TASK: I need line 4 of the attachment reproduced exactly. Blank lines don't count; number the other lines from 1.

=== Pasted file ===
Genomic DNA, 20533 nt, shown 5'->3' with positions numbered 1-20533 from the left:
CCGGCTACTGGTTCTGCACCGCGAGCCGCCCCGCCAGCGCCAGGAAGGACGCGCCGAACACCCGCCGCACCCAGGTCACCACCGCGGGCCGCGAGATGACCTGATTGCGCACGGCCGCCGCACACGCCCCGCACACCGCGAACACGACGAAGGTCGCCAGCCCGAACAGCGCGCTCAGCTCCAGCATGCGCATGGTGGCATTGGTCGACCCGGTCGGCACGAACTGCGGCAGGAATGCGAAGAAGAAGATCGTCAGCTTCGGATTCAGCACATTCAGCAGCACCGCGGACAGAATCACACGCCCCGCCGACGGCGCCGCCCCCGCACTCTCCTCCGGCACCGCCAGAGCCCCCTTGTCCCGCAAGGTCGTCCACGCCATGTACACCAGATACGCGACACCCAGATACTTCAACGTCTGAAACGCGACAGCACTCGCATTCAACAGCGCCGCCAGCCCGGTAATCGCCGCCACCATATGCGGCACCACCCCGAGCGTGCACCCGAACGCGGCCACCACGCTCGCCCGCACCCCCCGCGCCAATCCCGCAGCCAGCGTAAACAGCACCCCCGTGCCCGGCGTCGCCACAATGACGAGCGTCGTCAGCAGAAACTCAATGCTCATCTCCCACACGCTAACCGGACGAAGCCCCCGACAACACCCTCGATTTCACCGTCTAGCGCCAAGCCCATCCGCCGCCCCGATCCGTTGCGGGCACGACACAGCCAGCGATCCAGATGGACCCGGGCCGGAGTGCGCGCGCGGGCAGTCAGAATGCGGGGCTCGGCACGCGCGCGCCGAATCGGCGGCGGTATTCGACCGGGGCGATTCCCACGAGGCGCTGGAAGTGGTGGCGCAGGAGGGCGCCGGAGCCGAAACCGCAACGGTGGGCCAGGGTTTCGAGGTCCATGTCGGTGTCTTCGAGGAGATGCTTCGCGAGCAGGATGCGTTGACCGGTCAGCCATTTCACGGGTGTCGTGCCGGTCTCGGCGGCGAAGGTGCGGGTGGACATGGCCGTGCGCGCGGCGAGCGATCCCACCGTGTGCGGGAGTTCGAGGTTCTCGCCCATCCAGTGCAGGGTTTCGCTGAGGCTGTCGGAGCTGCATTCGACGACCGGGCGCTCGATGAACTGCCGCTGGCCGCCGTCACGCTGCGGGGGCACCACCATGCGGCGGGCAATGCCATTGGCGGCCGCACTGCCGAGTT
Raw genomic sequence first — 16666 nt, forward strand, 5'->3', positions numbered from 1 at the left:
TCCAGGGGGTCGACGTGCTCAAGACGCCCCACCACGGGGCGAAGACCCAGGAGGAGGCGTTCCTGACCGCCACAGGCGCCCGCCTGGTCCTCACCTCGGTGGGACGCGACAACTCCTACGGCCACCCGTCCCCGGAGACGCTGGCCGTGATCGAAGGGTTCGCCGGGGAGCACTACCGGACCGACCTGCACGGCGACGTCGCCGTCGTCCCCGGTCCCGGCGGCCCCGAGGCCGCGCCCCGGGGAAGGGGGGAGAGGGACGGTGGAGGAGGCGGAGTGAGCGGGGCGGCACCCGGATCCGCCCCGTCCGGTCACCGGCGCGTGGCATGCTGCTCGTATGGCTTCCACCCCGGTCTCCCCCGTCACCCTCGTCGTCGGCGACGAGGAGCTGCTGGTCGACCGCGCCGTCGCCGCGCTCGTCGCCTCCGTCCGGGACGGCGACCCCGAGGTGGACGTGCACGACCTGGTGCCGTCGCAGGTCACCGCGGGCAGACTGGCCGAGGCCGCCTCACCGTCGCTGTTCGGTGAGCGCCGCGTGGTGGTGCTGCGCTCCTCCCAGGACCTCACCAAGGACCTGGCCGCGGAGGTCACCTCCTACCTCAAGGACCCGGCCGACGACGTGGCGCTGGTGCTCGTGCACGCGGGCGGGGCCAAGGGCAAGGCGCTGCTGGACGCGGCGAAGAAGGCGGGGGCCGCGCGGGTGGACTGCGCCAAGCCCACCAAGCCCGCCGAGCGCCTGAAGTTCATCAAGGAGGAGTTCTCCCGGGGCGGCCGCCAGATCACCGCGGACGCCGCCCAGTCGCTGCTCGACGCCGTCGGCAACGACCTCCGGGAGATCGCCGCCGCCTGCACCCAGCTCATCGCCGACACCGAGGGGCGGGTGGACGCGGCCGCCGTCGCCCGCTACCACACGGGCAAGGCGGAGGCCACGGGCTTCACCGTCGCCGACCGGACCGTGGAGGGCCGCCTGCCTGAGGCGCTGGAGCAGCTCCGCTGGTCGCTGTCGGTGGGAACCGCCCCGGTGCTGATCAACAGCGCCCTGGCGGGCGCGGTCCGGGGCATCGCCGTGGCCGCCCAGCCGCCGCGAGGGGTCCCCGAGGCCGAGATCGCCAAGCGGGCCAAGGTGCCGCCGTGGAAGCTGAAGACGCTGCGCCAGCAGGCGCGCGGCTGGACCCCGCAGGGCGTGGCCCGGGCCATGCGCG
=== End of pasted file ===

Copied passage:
TCCAGGGGGTCGACGTGCTCAAGACGCCCCACCACGGGGCGAAGACCCAGGAGGAGGCGTTCCTGACCGCCACAGGCGCCCGCCTGGTCCTCACCTCGGTGGGACGCGACAACTCCTACGGCCACCCGTCCCCGGAGACGCTGGCCGTGATCGAAGGGTTCGCCGGGGAGCACTACCGGACCGACCTGCACGGCGACGTCGCCGTCGTCCCCGGTCCCGGCGGCCCCGAGGCCGCGCCCCGGGGAAGGGGGGAGAGGGACGGTGGAGGAGGCGGAGTGAGCGGGGCGGCACCCGGATCCGCCCCGTCCGGTCACCGGCGCGTGGCATGCTGCTCGTATGGCTTCCACCCCGGTCTCCCCCGTCACCCTCGTCGTCGGCGACGAGGAGCTGCTGGTCGACCGCGCCGTCGCCGCGCTCGTCGCCTCCGTCCGGGACGGCGACCCCGAGGTGGACGTGCACGACCTGGTGCCGTCGCAGGTCACCGCGGGCAGACTGGCCGAGGCCGCCTCACCGTCGCTGTTCGGTGAGCGCCGCGTGGTGGTGCTGCGCTCCTCCCAGGACCTCACCAAGGACCTGGCCGCGGAGGTCACCTCCTACCTCAAGGACCCGGCCGACGACGTGGCGCTGGTGCTCGTGCACGCGGGCGGGGCCAAGGGCAAGGCGCTGCTGGACGCGGCGAAGAAGGCGGGGGCCGCGCGGGTGGACTGCGCCAAGCCCACCAAGCCCGCCGAGCGCCTGAAGTTCATCAAGGAGGAGTTCTCCCGGGGCGGCCGCCAGATCACCGCGGACGCCGCCCAGTCGCTGCTCGACGCCGTCGGCAACGACCTCCGGGAGATCGCCGCCGCCTGCACCCAGCTCATCGCCGACACCGAGGGGCGGGTGGACGCGGCCGCCGTCGCCCGCTACCACACGGGCAAGGCGGAGGCCACGGGCTTCACCGTCGCCGACCGGACCGTGGAGGGCCGCCTGCCTGAGGCGCTGGAGCAGCTCCGCTGGTCGCTGTCGGTGGGAACCGCCCCGGTGCTGATCAACAGCGCCCTGGCGGGCGCGGTCCGGGGCATCGCCGTGGCCGCCCAGCCGCCGCGAGGGGTCCCCGAGGCCGAGATCGCCAAGCGGGCCAAGGTGCCGCCGTGGAAGCTGAAGACGCTGCGCCAGCAGGCGCGCGGCTGGACCCCGCAGGGCGTGGCCCGGGCCATGCGCG